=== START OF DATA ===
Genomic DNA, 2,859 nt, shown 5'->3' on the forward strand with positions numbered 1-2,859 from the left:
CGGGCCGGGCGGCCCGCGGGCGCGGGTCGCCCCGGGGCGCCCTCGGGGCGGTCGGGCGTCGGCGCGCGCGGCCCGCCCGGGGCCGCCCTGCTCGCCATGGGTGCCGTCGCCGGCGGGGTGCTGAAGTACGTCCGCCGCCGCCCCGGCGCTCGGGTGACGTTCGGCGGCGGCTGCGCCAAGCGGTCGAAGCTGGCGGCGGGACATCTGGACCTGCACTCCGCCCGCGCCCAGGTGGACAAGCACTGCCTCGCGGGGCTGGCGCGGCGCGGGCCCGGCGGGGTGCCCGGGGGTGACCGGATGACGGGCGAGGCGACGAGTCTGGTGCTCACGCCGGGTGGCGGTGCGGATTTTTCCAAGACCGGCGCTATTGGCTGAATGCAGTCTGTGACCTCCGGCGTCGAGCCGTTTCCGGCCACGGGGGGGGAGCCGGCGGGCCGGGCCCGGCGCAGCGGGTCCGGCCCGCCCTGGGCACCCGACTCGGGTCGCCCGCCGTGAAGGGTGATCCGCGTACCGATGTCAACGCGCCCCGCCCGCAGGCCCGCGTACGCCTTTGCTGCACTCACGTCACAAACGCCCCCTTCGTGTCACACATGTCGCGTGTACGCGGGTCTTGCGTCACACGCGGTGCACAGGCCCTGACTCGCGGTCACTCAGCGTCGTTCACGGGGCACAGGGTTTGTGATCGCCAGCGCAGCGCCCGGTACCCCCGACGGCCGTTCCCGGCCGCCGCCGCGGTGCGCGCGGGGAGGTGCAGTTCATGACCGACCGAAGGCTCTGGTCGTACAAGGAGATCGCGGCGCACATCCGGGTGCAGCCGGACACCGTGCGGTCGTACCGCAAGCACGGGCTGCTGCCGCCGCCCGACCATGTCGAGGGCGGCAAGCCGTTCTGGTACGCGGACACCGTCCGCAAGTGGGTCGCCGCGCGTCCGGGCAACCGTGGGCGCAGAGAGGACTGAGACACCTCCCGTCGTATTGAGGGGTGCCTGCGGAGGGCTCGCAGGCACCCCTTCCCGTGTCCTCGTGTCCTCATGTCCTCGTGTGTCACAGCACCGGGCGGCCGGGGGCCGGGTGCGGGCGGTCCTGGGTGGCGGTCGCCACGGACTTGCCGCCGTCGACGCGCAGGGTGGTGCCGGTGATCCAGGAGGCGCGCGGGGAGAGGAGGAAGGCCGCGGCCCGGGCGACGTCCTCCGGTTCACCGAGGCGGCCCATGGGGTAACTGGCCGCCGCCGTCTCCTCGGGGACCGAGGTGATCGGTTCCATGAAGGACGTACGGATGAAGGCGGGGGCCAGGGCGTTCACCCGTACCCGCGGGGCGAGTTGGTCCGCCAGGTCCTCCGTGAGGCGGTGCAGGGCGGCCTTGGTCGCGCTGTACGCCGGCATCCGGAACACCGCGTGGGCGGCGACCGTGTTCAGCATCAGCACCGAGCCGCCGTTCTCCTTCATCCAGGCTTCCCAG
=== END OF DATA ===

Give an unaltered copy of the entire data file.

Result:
Genomic DNA, 2,859 nt, shown 5'->3' on the forward strand with positions numbered 1-2,859 from the left:
CGGGCCGGGCGGCCCGCGGGCGCGGGTCGCCCCGGGGCGCCCTCGGGGCGGTCGGGCGTCGGCGCGCGCGGCCCGCCCGGGGCCGCCCTGCTCGCCATGGGTGCCGTCGCCGGCGGGGTGCTGAAGTACGTCCGCCGCCGCCCCGGCGCTCGGGTGACGTTCGGCGGCGGCTGCGCCAAGCGGTCGAAGCTGGCGGCGGGACATCTGGACCTGCACTCCGCCCGCGCCCAGGTGGACAAGCACTGCCTCGCGGGGCTGGCGCGGCGCGGGCCCGGCGGGGTGCCCGGGGGTGACCGGATGACGGGCGAGGCGACGAGTCTGGTGCTCACGCCGGGTGGCGGTGCGGATTTTTCCAAGACCGGCGCTATTGGCTGAATGCAGTCTGTGACCTCCGGCGTCGAGCCGTTTCCGGCCACGGGGGGGGAGCCGGCGGGCCGGGCCCGGCGCAGCGGGTCCGGCCCGCCCTGGGCACCCGACTCGGGTCGCCCGCCGTGAAGGGTGATCCGCGTACCGATGTCAACGCGCCCCGCCCGCAGGCCCGCGTACGCCTTTGCTGCACTCACGTCACAAACGCCCCCTTCGTGTCACACATGTCGCGTGTACGCGGGTCTTGCGTCACACGCGGTGCACAGGCCCTGACTCGCGGTCACTCAGCGTCGTTCACGGGGCACAGGGTTTGTGATCGCCAGCGCAGCGCCCGGTACCCCCGACGGCCGTTCCCGGCCGCCGCCGCGGTGCGCGCGGGGAGGTGCAGTTCATGACCGACCGAAGGCTCTGGTCGTACAAGGAGATCGCGGCGCACATCCGGGTGCAGCCGGACACCGTGCGGTCGTACCGCAAGCACGGGCTGCTGCCGCCGCCCGACCATGTCGAGGGCGGCAAGCCGTTCTGGTACGCGGACACCGTCCGCAAGTGGGTCGCCGCGCGTCCGGGCAACCGTGGGCGCAGAGAGGACTGAGACACCTCCCGTCGTATTGAGGGGTGCCTGCGGAGGGCTCGCAGGCACCCCTTCCCGTGTCCTCGTGTCCTCATGTCCTCGTGTGTCACAGCACCGGGCGGCCGGGGGCCGGGTGCGGGCGGTCCTGGGTGGCGGTCGCCACGGACTTGCCGCCGTCGACGCGCAGGGTGGTGCCGGTGATCCAGGAGGCGCGCGGGGAGAGGAGGAAGGCCGCGGCCCGGGCGACGTCCTCCGGTTCACCGAGGCGGCCCATGGGGTAACTGGCCGCCGCCGTCTCCTCGGGGACCGAGGTGATCGGTTCCATGAAGGACGTACGGATGAAGGCGGGGGCCAGGGCGTTCACCCGTACCCGCGGGGCGAGTTGGTCCGCCAGGTCCTCCGTGAGGCGGTGCAGGGCGGCCTTGGTCGCGCTGTACGCCGGCATCCGGAACACCGCGTGGGCGGCGACCGTGTTCAGCATCAGCACCGAGCCGCCGTTCTCCTTCATCCAGGCTTCCCAG